U.S. to Release Flu Meds From National Stockpile to Ease Shortages
Having trouble finding influenza meds at your local pharmacy? You're not alone. Now, flu-infected patients will have better access to prescription medicines as the U.S. government releases doses of Tamiflu from the Strategic National Stockpile.
The Biden administration announced Wednesday it will release an unspecified number of doses to U.S. states as the country deals with an early and challenging flu season, the Associated Press reported.
About 150,000 people have been hospitalized with flu in the United States this season, and 9,300 have died, according to the Centers for Disease Control and Prevention.
States will be able to request Tamiflu from the U.S. Department of Health and Human Services, which oversees the CDC. The antiviral medication can help treat flu in patients as young as 2 weeks old.
"Jurisdictions will be able to get the support they need to keep Americans healthy as flu cases rise this winter," Dawn O'Connell, an assistant secretary for preparedness and response at HHS, said in a statement.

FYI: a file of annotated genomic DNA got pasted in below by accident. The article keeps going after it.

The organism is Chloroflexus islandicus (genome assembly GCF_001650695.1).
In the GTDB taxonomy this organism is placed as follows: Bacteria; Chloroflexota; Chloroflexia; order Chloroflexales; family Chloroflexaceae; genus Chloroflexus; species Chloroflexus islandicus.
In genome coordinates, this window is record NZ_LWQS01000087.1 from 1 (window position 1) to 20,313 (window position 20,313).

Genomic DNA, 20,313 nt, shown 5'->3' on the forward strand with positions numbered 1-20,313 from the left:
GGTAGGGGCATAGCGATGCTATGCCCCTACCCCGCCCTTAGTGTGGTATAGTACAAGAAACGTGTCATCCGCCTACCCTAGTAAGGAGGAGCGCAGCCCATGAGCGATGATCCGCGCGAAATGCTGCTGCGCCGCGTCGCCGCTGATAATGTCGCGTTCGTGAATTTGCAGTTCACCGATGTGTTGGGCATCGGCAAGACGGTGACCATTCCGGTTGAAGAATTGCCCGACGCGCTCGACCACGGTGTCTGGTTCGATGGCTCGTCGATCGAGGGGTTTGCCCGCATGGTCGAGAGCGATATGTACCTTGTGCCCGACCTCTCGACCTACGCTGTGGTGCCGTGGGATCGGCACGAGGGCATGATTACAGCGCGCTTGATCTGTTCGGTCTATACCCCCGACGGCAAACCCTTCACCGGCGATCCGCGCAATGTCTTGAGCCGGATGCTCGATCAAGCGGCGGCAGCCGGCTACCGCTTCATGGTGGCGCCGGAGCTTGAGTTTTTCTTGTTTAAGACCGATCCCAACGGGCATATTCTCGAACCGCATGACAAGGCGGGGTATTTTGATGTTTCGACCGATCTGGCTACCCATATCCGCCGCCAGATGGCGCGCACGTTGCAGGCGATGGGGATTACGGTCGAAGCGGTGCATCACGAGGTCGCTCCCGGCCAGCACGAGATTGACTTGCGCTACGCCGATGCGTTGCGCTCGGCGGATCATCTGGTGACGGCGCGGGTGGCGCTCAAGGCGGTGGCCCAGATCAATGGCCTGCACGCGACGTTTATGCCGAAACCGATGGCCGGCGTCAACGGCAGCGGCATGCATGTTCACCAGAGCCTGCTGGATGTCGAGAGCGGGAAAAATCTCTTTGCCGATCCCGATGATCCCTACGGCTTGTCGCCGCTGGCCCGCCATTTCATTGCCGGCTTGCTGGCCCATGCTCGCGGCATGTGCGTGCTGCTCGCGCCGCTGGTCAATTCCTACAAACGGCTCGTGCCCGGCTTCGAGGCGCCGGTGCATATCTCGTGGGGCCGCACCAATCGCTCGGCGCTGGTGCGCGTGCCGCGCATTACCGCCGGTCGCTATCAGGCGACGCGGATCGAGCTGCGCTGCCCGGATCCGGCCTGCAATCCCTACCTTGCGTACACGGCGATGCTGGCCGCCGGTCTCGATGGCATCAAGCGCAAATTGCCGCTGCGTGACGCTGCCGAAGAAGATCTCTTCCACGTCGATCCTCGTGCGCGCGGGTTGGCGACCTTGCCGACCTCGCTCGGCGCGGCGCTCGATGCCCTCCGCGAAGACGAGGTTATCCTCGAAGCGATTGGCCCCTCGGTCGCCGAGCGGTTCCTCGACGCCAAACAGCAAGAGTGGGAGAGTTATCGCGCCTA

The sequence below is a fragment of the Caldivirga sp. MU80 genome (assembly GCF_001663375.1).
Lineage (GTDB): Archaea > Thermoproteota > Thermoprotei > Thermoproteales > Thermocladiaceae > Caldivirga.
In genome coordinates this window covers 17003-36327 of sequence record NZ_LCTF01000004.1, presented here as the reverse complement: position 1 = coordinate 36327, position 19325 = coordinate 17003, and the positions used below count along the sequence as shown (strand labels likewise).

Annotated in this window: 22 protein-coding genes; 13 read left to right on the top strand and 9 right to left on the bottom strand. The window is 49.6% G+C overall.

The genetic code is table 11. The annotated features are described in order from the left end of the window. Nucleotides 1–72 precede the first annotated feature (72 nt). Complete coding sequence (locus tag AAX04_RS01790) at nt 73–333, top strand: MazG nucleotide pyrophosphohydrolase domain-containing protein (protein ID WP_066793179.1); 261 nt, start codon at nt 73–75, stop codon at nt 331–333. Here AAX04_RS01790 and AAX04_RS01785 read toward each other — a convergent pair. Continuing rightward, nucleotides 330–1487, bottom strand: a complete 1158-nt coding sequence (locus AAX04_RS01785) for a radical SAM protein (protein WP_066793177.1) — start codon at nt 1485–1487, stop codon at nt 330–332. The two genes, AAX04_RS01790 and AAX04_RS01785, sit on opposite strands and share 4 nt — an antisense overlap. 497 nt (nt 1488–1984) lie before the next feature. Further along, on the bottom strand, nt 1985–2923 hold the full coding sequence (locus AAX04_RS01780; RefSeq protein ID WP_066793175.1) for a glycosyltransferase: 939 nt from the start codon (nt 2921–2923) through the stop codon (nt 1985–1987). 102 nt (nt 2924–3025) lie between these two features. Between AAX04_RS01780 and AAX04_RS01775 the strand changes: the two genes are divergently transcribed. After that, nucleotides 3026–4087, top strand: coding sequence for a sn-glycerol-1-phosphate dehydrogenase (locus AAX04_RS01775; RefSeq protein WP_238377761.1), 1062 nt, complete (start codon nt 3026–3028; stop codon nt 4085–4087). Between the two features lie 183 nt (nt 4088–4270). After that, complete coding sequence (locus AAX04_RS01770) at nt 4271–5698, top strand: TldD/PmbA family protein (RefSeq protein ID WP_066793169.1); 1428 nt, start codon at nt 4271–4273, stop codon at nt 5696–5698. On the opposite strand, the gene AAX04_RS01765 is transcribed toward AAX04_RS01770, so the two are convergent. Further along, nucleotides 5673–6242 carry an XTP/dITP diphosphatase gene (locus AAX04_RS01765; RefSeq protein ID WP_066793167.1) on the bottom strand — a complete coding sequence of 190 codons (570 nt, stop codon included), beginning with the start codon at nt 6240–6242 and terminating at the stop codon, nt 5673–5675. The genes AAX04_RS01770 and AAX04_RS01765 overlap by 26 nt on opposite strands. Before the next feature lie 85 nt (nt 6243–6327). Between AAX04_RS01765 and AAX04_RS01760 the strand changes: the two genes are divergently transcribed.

States had already been given the go-ahead to dip into statewide Tamiflu stockpiles, making millions of doses available, the AP reported.
Hospitals this season have been strained by the so-called "tripledemic," marked by widespread transmission of COVID-19, influenza and respiratory syncytial virus (RSV).
Both prescription and over-the-counter medications have been in short supply. Though Tamiflu is not experiencing a shortage, the prescription antibiotic amoxicillin has been dwindling because of demand.
Some stores have also seen shortages of over-the-counter pain relievers, especially those meant for children, leading to a two-product limit at CVS stores and online and a six-item limit online at Walgreens.
The U.S. Centers for Disease Control and Prevention has more on this year's flu season.
SOURCE: Associated Press
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